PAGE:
18 Dec Help Preserve the Story of Soviet Jewish Immigration
The Apple Does Not Fall: Journeys of a Russian-Jewish Family
WHO: Soviet émigré Bena Shklyanoy and First Hand Theatrical
WHAT: Present The Apple Does Not Fall: Journeys of a Russian-Jewish Family, with two new plays And Then What? and How Many Bushels Am I Worth? as eyewitness accounts of an ordinary family’s experiences living through the pre-Bolshevik and Soviet eras and then immigrating to Chicago. A new short film, Cultural Inheritance: Stories of Children and Grandchildren of Soviet Jewish Immigrants* will be screened before select performances.
WHERE: Evanston, IL
WHEN: August, 2018
WHY: Learn what shaped the lives of your parents and grandparents. Remember your own roots. Reclaim the dormant recollections of your childhood that echo still in your actions, ideas, and subconscious customs and beliefs.
HOW: Bena took 11 years to trace her family’s story. It spans two world wars, the Bolshevik Revolution, annihilated shtetls, the Holocaust, the Soviet empire and the large-scale immigration of Soviet Jews to the U.S. in the 1970s.
50 years ago, after the 1967 Six-Day War, the Iron Curtain opened for Soviet Jews. Families made agonizing decisions on whether to stay or go. With the help of many organizations and the dedication of the Save Soviet Jewry movement, tens of thousands immigrated to the United States in the first wave in the 1970s (a second, larger group would not be able to leave for another decade).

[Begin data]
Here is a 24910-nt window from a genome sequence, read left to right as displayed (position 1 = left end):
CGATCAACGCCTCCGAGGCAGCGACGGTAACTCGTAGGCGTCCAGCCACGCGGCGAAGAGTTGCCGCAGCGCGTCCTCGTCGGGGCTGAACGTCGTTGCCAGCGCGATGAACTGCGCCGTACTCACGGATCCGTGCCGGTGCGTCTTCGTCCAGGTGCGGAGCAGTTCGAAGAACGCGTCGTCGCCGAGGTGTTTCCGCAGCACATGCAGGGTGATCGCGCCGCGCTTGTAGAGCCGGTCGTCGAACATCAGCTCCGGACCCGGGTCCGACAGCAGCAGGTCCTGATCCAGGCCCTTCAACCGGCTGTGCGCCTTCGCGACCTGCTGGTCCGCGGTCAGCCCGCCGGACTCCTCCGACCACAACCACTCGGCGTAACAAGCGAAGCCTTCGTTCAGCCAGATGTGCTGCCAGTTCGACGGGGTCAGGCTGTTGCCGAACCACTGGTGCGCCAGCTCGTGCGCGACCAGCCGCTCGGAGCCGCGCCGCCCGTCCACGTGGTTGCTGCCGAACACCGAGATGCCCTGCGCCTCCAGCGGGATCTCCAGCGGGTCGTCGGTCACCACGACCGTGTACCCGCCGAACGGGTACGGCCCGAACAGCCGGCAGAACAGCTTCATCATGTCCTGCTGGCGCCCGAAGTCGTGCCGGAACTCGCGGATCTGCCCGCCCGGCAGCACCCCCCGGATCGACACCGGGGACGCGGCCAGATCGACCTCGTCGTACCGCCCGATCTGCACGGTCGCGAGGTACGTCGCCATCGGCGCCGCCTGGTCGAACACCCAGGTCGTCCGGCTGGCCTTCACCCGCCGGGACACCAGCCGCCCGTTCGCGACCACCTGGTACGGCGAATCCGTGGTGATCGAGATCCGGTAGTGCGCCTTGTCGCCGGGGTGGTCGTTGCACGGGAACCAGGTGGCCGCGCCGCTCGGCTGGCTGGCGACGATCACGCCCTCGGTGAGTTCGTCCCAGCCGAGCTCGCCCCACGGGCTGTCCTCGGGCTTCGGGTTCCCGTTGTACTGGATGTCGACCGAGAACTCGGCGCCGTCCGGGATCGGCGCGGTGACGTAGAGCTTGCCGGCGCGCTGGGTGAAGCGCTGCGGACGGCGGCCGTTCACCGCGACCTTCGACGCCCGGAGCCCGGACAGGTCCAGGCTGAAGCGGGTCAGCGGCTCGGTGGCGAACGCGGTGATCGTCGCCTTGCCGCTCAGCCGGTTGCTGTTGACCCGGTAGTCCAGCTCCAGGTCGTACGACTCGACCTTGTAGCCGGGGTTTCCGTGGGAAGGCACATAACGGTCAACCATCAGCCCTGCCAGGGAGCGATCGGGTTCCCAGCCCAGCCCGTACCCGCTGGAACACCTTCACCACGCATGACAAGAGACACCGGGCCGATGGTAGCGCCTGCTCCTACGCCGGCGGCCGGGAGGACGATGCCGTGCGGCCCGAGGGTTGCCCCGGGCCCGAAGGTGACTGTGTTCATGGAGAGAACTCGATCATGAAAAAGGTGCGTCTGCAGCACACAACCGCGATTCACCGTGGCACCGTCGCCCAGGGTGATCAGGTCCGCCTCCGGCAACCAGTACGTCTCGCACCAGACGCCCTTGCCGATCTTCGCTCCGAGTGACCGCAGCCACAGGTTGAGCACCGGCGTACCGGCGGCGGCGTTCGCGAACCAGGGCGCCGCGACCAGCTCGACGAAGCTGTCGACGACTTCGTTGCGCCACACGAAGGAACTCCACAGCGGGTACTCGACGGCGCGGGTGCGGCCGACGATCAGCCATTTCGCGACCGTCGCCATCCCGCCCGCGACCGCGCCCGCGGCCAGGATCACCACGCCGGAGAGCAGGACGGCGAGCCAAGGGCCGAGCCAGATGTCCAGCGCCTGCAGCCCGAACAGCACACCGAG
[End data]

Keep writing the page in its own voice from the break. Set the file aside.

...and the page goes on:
The Shklyanoys — a grandmother, mother, father, their daughters (ages 18 months and 8 years) — were in that first group.
Those daughters, now assimilated and pursuing their own families and careers, don’t remember life in the Soviet Union. They don’t remember communal apartments, the long lines for food, or when being Jewish was a stamp on a passport or a reason to beat up a classmate.
Now they want to know their history in order to tell their children.
Bena partnered with Kevin Olson, Artistic Director of First Hand Theatrical to create two plays based on her years of research.
And Then What? debuted to critical acclaim in Providence, RI in 2017.
“And Then What” is that rare piece of theater that truly touches every emotion… Captivates from the moment the first lines are spoken. — Broadway World
The play is presented as Readers Theatre and tells the life stories of Bena Shklyanoy’s ancestors and their influence on Bena. It places their stories in the context of the tumultuous sweep of Pre-Bolshevik and Soviet history.
How Many Bushels Am I Worth? will premiere this summer in Chicago.
The play takes us on Bena Shkylanoy’s journey out of the Soviet Union and to her new home in Chicago. Painting a picture of her life in the Soviet Union, the play focuses on how it brought her to the decision to emigrate and what it cost mentally and in practical terms to cut the cord. It also applauds the unwavering determination of the Save Soviet Jewry movement in the United States to make that journey possible.
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The Apple Does Not Fall: Journeys of a Russian-Jewish Family, is presented by First Hand Theatrical and is a sponsored project of Fractured Atlas, a non-profit arts service organization. Contributions for the charitable purposes of this project must be made online (click here) or by check payable to “Fractured Atlas”. Any contribution above the value of the goods and services received by the donor is tax-deductible to the extent permitted by law.
*Cultural Inheritance: Stories of Children and Grandchildren of Soviet Jewish Immigrants is JUF Russian Jewish Division’s Tikkun Fellowship project by Abigail Matz and is funded by Genesis Philanthropy Group.